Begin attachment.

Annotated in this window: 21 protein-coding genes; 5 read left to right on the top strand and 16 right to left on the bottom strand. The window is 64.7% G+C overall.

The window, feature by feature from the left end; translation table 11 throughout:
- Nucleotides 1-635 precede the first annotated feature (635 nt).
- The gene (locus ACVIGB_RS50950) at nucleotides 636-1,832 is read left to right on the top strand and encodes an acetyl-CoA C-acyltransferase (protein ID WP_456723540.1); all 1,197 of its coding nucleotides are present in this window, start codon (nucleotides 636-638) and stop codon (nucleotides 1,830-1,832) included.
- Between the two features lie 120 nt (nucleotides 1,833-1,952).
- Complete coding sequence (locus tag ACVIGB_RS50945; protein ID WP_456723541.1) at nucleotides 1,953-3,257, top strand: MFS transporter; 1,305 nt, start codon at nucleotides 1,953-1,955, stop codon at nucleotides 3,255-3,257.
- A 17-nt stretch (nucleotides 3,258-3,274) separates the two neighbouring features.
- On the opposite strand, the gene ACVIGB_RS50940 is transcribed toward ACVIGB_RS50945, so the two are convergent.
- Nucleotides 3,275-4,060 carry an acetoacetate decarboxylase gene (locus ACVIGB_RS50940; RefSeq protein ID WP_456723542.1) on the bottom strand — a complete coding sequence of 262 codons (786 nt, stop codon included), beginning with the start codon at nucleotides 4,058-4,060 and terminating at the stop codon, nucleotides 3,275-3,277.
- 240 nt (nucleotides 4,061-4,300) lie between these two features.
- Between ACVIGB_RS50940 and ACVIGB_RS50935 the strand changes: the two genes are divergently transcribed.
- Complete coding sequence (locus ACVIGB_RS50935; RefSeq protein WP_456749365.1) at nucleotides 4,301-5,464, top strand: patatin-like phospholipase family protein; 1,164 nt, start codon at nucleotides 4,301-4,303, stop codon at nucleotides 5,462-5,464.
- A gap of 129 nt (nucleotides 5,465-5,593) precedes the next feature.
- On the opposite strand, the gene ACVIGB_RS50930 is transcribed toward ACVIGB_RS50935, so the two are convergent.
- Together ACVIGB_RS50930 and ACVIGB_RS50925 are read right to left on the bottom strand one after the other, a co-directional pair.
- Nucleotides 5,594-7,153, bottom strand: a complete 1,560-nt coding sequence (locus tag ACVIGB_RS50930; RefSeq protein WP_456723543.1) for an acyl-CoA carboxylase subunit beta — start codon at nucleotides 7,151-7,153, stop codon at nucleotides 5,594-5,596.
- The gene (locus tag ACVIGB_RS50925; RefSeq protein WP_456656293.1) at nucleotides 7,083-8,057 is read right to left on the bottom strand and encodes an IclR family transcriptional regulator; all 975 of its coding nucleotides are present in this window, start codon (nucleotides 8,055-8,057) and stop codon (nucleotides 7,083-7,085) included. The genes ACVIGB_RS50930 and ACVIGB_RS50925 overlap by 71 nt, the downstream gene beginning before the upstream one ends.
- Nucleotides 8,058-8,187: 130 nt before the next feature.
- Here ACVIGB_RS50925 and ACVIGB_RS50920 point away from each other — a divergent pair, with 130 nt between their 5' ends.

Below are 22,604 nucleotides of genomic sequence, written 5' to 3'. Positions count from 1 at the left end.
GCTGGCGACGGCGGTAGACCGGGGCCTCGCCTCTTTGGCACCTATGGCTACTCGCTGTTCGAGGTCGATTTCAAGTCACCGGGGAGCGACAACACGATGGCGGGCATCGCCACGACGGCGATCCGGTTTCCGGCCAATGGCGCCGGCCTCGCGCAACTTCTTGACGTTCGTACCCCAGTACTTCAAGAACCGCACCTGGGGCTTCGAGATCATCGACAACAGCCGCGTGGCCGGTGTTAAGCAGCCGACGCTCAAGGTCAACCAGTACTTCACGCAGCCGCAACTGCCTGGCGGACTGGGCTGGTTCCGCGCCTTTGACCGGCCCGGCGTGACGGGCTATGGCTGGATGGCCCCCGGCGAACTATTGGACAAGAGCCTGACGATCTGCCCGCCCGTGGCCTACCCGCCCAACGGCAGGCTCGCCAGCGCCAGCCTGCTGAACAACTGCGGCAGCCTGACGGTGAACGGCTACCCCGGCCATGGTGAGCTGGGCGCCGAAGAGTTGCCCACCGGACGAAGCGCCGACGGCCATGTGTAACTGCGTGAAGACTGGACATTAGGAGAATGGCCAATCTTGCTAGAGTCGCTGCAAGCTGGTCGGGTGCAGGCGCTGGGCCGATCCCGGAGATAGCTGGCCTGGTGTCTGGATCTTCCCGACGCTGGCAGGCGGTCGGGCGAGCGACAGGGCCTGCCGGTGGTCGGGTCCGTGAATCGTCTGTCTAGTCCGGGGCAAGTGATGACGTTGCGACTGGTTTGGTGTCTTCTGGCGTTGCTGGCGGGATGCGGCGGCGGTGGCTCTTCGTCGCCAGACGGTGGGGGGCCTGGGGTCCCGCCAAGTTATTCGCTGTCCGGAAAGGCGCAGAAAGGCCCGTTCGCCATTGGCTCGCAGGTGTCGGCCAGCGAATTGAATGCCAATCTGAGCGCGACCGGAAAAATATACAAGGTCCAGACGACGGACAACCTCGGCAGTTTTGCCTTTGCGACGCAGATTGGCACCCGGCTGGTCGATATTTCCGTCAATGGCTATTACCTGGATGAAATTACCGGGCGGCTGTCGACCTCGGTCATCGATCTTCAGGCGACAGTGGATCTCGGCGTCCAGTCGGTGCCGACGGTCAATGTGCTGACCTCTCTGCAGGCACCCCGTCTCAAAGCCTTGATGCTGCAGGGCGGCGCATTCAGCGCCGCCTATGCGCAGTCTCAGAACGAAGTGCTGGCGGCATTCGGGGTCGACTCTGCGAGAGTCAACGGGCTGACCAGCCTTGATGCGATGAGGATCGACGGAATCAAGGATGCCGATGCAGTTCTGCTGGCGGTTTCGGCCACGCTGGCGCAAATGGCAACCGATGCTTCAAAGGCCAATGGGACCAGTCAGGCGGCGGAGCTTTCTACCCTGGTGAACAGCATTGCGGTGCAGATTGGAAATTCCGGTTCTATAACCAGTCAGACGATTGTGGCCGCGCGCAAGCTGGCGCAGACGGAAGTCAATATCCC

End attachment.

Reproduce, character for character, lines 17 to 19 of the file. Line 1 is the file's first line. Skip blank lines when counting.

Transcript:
- The gene (locus tag ACVIGB_RS50925; RefSeq protein WP_456656293.1) at nucleotides 7,083-8,057 is read right to left on the bottom strand and encodes an IclR family transcriptional regulator; all 975 of its coding nucleotides are present in this window, start codon (nucleotides 8,055-8,057) and stop codon (nucleotides 7,083-7,085) included. The genes ACVIGB_RS50930 and ACVIGB_RS50925 overlap by 71 nt, the downstream gene beginning before the upstream one ends.
- Nucleotides 8,058-8,187: 130 nt before the next feature.
- Here ACVIGB_RS50925 and ACVIGB_RS50920 point away from each other — a divergent pair, with 130 nt between their 5' ends.